Presentation on theme: "and the Fylde College. Blackpool: The Context High indices of social deprivation, low skills, low wage economy, high unemployment,"— Presentation transcript:
and the Fylde College
Blackpool: The Context High indices of social deprivation, low skills, low wage economy, high unemployment, transitory employment patterns. Widening Participation is a central feature of our provision Many students who are typical of the non- traditional higher education student with little or no familial experience or background of HE Practices which require different pedagogies to engage, scaffold and support
Blackpool: The Context Blackpool and the Fylde College A long and successful history of vocational higher education provision. 3,000 + vocational higher education students 3 year B(Hons), Foundation Degrees and B(Hons) top-ups and HND/C (Level 4-6) Designated University Centre (Hefce) 4 th Largest provider of College based higher education in the UK QAA RCHE Review Commendations, no recommendations and 11 areas of good practice. Ofsted- Grade 1 Outstanding (2013) Validation relationships with Lancaster University, University of Salford, Liverpool John Moore’s University Application for Foundation Degree Awarding Powers (FDAP)
Scholarship on the agenda Guidance on Foundation Degree Awarding Powers (FDAP) The existence of a “well founded, cohesive and self-critical academic community that can demonstrate firm guardianship of its standards” That staff are competent to teach, facilitate learning and undertake assessment to the level of the qualifications being awarded How we discharge our responsibility for ensuring that staff maintain a close and professional understanding of current developments in scholarship in their subjects and that structured opportunities for them to do so are both readily available and widely taken up.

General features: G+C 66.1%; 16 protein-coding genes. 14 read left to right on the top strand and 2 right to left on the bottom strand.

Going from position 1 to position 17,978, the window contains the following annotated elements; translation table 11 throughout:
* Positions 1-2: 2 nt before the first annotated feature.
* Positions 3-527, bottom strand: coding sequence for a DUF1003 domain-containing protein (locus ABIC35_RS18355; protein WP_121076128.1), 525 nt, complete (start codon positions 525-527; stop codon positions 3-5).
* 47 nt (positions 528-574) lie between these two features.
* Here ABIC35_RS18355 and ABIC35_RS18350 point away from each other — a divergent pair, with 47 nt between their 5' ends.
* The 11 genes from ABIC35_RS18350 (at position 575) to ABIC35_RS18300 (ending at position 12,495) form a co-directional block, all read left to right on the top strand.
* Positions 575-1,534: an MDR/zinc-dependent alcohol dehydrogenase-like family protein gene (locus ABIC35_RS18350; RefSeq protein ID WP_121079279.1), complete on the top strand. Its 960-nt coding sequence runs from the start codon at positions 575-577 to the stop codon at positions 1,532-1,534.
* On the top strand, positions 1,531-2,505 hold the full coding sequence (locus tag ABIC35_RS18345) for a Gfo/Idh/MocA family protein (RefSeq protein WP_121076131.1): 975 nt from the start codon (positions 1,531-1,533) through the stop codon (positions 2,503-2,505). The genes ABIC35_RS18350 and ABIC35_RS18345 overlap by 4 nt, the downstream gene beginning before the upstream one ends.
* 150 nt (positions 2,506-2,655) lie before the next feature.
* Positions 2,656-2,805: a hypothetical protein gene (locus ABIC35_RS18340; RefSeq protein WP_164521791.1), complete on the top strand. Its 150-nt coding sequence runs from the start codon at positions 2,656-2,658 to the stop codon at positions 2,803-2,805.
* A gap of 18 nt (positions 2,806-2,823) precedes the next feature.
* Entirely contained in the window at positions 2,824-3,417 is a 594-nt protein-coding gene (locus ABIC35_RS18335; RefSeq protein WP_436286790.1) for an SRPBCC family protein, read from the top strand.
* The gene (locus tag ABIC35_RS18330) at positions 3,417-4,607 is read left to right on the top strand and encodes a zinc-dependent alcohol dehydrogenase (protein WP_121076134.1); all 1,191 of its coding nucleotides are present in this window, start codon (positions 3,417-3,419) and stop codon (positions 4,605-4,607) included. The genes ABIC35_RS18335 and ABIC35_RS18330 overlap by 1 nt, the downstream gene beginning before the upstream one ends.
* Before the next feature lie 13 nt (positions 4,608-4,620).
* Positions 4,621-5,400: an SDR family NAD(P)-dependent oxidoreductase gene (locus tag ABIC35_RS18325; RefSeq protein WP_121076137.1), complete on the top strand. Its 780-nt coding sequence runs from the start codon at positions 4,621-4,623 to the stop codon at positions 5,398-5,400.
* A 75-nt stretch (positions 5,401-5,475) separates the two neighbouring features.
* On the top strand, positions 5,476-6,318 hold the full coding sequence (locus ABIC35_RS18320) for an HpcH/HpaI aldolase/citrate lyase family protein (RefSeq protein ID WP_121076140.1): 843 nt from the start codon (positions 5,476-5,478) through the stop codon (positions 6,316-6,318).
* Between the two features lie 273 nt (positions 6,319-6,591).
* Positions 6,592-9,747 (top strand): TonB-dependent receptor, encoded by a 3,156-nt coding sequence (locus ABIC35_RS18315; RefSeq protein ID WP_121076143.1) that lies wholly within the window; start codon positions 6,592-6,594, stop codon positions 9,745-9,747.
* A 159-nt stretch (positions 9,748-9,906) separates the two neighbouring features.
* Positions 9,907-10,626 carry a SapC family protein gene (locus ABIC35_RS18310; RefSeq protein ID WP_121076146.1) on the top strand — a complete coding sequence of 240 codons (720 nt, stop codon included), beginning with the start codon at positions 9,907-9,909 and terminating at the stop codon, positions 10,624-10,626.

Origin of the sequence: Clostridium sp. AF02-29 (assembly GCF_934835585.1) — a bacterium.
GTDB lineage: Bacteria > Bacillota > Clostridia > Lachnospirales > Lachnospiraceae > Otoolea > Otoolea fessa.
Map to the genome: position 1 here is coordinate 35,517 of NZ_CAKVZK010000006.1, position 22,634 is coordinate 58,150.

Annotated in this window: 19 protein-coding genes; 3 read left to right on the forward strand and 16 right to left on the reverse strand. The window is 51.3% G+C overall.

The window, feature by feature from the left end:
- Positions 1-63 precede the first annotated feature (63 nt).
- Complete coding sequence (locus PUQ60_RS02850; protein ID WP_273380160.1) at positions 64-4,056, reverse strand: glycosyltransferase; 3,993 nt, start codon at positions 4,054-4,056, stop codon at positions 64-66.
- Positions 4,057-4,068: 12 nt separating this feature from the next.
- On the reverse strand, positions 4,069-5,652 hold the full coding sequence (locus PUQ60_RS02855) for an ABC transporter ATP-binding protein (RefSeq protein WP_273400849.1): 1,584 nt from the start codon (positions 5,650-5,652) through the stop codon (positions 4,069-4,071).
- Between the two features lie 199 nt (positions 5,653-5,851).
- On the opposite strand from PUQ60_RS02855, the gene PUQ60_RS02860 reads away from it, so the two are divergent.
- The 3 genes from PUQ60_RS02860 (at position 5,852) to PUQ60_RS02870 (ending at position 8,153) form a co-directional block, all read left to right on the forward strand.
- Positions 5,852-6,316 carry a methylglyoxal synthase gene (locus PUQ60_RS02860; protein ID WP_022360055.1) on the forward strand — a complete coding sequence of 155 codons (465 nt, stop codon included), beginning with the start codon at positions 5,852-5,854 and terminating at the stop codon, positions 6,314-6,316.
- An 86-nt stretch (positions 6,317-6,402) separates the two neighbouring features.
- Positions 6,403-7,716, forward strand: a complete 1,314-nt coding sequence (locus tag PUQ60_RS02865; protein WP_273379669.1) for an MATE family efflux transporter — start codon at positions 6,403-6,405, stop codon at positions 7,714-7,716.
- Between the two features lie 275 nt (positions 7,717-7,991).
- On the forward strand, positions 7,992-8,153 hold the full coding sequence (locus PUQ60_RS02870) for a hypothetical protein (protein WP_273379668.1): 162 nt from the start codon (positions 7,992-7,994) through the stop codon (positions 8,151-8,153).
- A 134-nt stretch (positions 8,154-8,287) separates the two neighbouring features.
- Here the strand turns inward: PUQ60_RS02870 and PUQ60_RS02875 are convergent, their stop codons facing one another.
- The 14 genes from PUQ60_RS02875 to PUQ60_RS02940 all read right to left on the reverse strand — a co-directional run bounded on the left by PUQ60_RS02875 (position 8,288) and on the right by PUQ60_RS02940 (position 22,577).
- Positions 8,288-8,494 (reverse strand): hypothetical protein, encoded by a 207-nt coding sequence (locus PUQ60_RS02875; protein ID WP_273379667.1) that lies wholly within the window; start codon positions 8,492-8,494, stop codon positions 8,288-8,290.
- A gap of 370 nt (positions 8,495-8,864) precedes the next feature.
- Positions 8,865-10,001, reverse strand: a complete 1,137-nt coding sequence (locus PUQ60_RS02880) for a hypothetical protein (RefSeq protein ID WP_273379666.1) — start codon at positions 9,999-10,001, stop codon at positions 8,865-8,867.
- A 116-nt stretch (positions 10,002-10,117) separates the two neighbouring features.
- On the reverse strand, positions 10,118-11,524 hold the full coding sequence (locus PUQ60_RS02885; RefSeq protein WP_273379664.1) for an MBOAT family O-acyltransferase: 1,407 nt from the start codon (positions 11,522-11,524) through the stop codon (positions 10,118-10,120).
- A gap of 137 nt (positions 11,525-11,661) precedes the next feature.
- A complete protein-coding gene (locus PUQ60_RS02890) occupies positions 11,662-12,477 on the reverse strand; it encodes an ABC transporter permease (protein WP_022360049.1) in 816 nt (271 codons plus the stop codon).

UK Quality Code- Chapter B3 Learning and Teaching Indicator 3 Learning and teaching practices are informed by reflection, evaluation of professional practice, and subject-specific and educational scholarship. Indicator 4 Higher education providers assure themselves that everyone involved in teaching or supporting student learning is appropriately qualified, supported and developed (QAA, 2013)
UKPSF The UK Professional Standards Framework (UKPSF) Area of Activity 5 A5: Engage in continuing professional development in subjects/disciplines and their pedagogy, incorporating research, scholarship and the evaluation of professional practices
Why Scholarship? “The non-researcher teacher is too often limited to transmitting knowledge generated by others, but the scholar-teacher moves from a base of original enquiry… University students should be taught by those who discover, relate and apply, as well as transmit, insights about subjects in which the teacher is expert” (Boyer,1990)
Why scholarship? “Scholarship is not an esoteric appendage; it is at the heart of what the profession is all about. All faculty, throughout their careers, should themselves remain students. As scholars they must continue to learn and be seriously and continuously engaged in the expanding intellectual world. This is essential to the vitality and vigour of the undergraduate college” (Boyer,1990)
Defining Scholarship Scholarship “a muddled concept”(Parry, 2013) SARAD tool(2008/9)HEA research project- identifying and capturing scholarly activity. This tool was designed initially to support staff in applying for fellowship of the HEA. Post project reflections used to shape definition. Workshops with staff to produce definition and initiate discourse and dialogue.